The 30 day mourning period exceeded the normal morning period of 7 days. Most of us dislike saying goodbye to those e care about. Separation is difficult.
Whether at a school or a cemetery, we believe that it is appropriate for us to weep as God’s children. That there is no need for us to despair because we know that we have pains here and the departed have no pain there.
We may be struggling here, but the departed are not. We know that the departed are at peace in the presence of God right now.
Centuries later, we read in the scriptures that Moses spoke with Jesus on the top of one of the mountains, but he never entered Canaan in his earthly life. He was also buried on Mount Nebo, though not by his fellow people.
In the New Testament, according to several commentators, God buried Moses in secret and without a grave marker to prevent the grave from becoming a shrine or a place of worship. This seems plausible, given the Israelite proclivity for idolatry.
Another mystery involves Jude 1:9, where we learned that when Moses died, the archangel Michael contented with the Devil over the body of Moses. This stories covers Moses and two others characters.
Satan is described in the Scripture as an angelic enemy of God. And by extension, the enemy and opponent of those who follow God.
“Although everything God created as good.” Genesis 1:31, “Satan chose to rebel against the Lord. And many other angels followed his rebellion.”
Ezekiel 28:15, and Isaiah 14:12-17.
“Satan tempted Eve to sin in the Garden of Eden, and Adam followed her into the sin, plunging the whole human race into a curse.”
Genesis 3:16-17, and Romans 5:12.
“Pictured as a serpent and dragon in the Scripture.”
Genesis 3:1, and Revelation 12:9, “Satan is a murderer and the father of lies. He promote false doctrine and craftily seeks to keep unbelievers in spiritual bondage.”
This spirit clearly says that in later times, some will abandon the faith and follow deceiving spirits and things taught by demons.
Concerning Satan, the Scripture gives the following information. Satan is a personable being with a mind, feelings, and a choice, as seen in Joel chapter 1.
“He is a made being and is not equivalent to God.” Ezekiel 28:15.
“Satan does not rule hell. Hell is created as a sentence for Satan and as demons.” Matthew 25:41.
Neither does Satan live in hell, as the Scripture describes how we can enter heaven and roam the earth.
“The devil can only do what God allows.”
“Satan is not everywhere, but he does oversee a hoard of demons called the powers of this dark world and the spirit forces of evil in the heavenly realms.”
He uses this network to tempt and deceive people. He vigorously works to negate the effect of the world of God in people’s hearts.
“And the blinds the mind of those who do not believe, so they cannot understand the scripture.”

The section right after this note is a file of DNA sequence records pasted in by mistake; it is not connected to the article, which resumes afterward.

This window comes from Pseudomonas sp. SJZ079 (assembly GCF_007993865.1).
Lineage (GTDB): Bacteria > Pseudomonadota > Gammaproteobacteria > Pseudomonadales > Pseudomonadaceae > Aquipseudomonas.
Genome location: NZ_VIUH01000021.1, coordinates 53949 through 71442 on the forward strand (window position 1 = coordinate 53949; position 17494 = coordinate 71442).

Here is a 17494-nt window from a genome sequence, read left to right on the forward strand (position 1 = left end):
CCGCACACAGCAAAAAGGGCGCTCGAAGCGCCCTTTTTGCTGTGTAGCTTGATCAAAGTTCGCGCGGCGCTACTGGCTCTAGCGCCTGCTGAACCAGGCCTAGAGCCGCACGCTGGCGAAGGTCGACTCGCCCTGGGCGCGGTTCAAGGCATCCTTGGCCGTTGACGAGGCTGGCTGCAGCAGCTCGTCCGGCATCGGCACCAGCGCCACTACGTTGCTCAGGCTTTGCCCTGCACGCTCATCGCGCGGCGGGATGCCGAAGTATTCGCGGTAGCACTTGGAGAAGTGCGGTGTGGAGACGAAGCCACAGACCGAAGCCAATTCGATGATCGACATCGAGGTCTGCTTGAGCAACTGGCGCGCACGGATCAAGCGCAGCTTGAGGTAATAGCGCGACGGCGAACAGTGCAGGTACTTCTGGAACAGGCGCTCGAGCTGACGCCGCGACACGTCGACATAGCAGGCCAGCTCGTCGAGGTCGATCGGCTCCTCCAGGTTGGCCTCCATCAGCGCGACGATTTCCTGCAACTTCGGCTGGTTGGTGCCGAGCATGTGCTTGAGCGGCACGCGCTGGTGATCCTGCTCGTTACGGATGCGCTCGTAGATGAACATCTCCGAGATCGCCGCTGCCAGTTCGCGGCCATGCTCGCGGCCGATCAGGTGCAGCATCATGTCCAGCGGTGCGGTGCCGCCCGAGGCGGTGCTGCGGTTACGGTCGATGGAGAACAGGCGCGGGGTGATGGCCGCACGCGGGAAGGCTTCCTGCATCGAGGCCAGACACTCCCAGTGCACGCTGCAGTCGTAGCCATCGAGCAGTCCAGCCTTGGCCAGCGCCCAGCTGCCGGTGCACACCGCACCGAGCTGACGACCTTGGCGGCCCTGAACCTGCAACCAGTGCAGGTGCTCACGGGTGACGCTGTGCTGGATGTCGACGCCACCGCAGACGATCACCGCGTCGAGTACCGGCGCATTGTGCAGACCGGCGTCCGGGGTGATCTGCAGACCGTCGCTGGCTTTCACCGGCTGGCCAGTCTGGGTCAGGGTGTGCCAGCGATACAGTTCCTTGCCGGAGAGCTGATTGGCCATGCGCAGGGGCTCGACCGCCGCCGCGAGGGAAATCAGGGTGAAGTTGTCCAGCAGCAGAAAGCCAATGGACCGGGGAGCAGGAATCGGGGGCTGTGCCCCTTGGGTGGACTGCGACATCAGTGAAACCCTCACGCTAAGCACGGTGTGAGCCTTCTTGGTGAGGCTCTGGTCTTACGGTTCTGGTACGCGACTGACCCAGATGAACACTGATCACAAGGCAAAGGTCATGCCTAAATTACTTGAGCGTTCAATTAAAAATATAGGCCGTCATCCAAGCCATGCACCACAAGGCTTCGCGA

“The second character’s archangel Michael.”
Michael, along with Gabriel, is probably the most well known angelic being in the Scripture. We know Michael is an archangel, but what exactly does that entails? What has he accomplished? What are his duties? And how does he fit into God’s heavenly host?
Michael is the name of the archangel. That name begs the question, Who is comparable to God?
Many Jewish and non-Jewish parents who named their sons Michael have no idea what the name means. Jude makes no further mention of this passing reference, which is sparked debate among scriptural scholars.
We don’t know when this angelic debate took place, but it was most likely during Moses burial. We also don’t understand why the devil and Michael are arguing over the body.
The devil was standing on the other side of Moses when the angel arrived. The devil claimed ownership of this man because he murdered an Egyptian.
But the archangel Michael told the devil, “The Lord rebuke you,” and the angel buried Moses. It as an incredible end to an incredible life.
Before crossing the Jordan, the people mourned him before one month. Despite the mysteries surrounding Moses death and burial, we do know a few facts.
One is that God’s word is true and his prophecies are always fulfilled. Another is that sin brings God’s discipline and no one is immune.
Furthermore, God does not always explain mysteries in his word, but here is the truth. “Precious in the sight of the Lord is the death of his faithful servant.”
There is also another lesson in Jude. In the very same way, on the strength of their dreams, these ungodly people pollute to their own bodies, reject authority, and heap abuse on celestial beings.
But even the archangel Michael, when he was disputing with the devil about the body of Moses, did not himself dare to condemn him for slander, but said the Lord rebuke you.
Yet this people slander whatever they do not understand. And the very things they do not understand by instinct, as irrational animals do will destroy them. A big woe to them.
They have taken the way of Cain. They have rushed for profit into Balaam’s error. They have been destroyed in Korah’s rebellion.
Scripture teaches us to obey the legitimate authorities established over us, but false teachers deny authority.
In this matter, they were answerable to no one but themselves. Moreover, the group would slander glorious ones.
Jude describes this with a narrative of a dispute over Moses body between the archangel and the Devil. Michael refuse to utter a slanderous condemnation against Satan, but said the Lord rebuke you.
The false teachers by contrast didn’t understand how spiritual warfare works. They lived in a dream world, out of touch with spiritual reality.
They’d blaspheme rather than invoking the Lord like Michael did.
Because they didn’t understand that Satan is not to be taken lightly. Instead, they were like irrational animals who only operate by instinct.
Jude compares them to Cain, who gave a bloodless offering. Balaam, who only ministered for money. And Korah, who rejected the authority of God’s word.
For rebelling against spiritual authorities, all of them were judged.